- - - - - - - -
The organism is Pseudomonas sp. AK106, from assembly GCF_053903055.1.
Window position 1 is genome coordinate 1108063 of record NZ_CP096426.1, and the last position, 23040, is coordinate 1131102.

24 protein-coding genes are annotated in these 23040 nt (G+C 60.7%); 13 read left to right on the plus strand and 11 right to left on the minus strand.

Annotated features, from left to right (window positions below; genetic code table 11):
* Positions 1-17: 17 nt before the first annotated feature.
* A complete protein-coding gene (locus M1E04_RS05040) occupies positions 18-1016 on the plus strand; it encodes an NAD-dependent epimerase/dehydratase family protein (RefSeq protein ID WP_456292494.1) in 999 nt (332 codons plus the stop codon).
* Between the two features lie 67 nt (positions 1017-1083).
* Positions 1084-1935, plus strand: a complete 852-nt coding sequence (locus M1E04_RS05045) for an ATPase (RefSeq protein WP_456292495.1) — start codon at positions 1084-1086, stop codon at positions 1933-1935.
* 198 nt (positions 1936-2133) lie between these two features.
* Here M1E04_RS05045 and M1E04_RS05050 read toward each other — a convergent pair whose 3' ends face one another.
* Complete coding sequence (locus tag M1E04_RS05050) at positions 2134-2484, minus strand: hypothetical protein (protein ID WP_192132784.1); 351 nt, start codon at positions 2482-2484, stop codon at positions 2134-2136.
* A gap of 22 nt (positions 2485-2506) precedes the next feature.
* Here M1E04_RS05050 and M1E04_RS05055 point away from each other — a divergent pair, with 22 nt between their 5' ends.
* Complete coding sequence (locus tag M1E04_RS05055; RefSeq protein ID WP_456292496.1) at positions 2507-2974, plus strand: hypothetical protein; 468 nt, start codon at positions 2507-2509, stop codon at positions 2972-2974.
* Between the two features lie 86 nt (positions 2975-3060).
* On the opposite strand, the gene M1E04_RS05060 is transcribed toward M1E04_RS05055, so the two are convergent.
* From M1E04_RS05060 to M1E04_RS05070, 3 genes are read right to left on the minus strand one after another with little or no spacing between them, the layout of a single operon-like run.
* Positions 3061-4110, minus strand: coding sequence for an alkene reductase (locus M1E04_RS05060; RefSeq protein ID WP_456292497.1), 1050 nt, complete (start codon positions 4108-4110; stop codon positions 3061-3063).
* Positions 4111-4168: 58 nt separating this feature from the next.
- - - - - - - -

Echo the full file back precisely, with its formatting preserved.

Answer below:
The organism is Pseudomonas sp. AK106, from assembly GCF_053903055.1.
Window position 1 is genome coordinate 1108063 of record NZ_CP096426.1, and the last position, 23040, is coordinate 1131102.

24 protein-coding genes are annotated in these 23040 nt (G+C 60.7%); 13 read left to right on the plus strand and 11 right to left on the minus strand.

Annotated features, from left to right (window positions below; genetic code table 11):
* Positions 1-17: 17 nt before the first annotated feature.
* A complete protein-coding gene (locus M1E04_RS05040) occupies positions 18-1016 on the plus strand; it encodes an NAD-dependent epimerase/dehydratase family protein (RefSeq protein ID WP_456292494.1) in 999 nt (332 codons plus the stop codon).
* Between the two features lie 67 nt (positions 1017-1083).
* Positions 1084-1935, plus strand: a complete 852-nt coding sequence (locus M1E04_RS05045) for an ATPase (RefSeq protein WP_456292495.1) — start codon at positions 1084-1086, stop codon at positions 1933-1935.
* 198 nt (positions 1936-2133) lie between these two features.
* Here M1E04_RS05045 and M1E04_RS05050 read toward each other — a convergent pair whose 3' ends face one another.
* Complete coding sequence (locus tag M1E04_RS05050) at positions 2134-2484, minus strand: hypothetical protein (protein ID WP_192132784.1); 351 nt, start codon at positions 2482-2484, stop codon at positions 2134-2136.
* A gap of 22 nt (positions 2485-2506) precedes the next feature.
* Here M1E04_RS05050 and M1E04_RS05055 point away from each other — a divergent pair, with 22 nt between their 5' ends.
* Complete coding sequence (locus tag M1E04_RS05055; RefSeq protein ID WP_456292496.1) at positions 2507-2974, plus strand: hypothetical protein; 468 nt, start codon at positions 2507-2509, stop codon at positions 2972-2974.
* Between the two features lie 86 nt (positions 2975-3060).
* On the opposite strand, the gene M1E04_RS05060 is transcribed toward M1E04_RS05055, so the two are convergent.
* From M1E04_RS05060 to M1E04_RS05070, 3 genes are read right to left on the minus strand one after another with little or no spacing between them, the layout of a single operon-like run.
* Positions 3061-4110, minus strand: coding sequence for an alkene reductase (locus M1E04_RS05060; RefSeq protein ID WP_456292497.1), 1050 nt, complete (start codon positions 4108-4110; stop codon positions 3061-3063).
* Positions 4111-4168: 58 nt separating this feature from the next.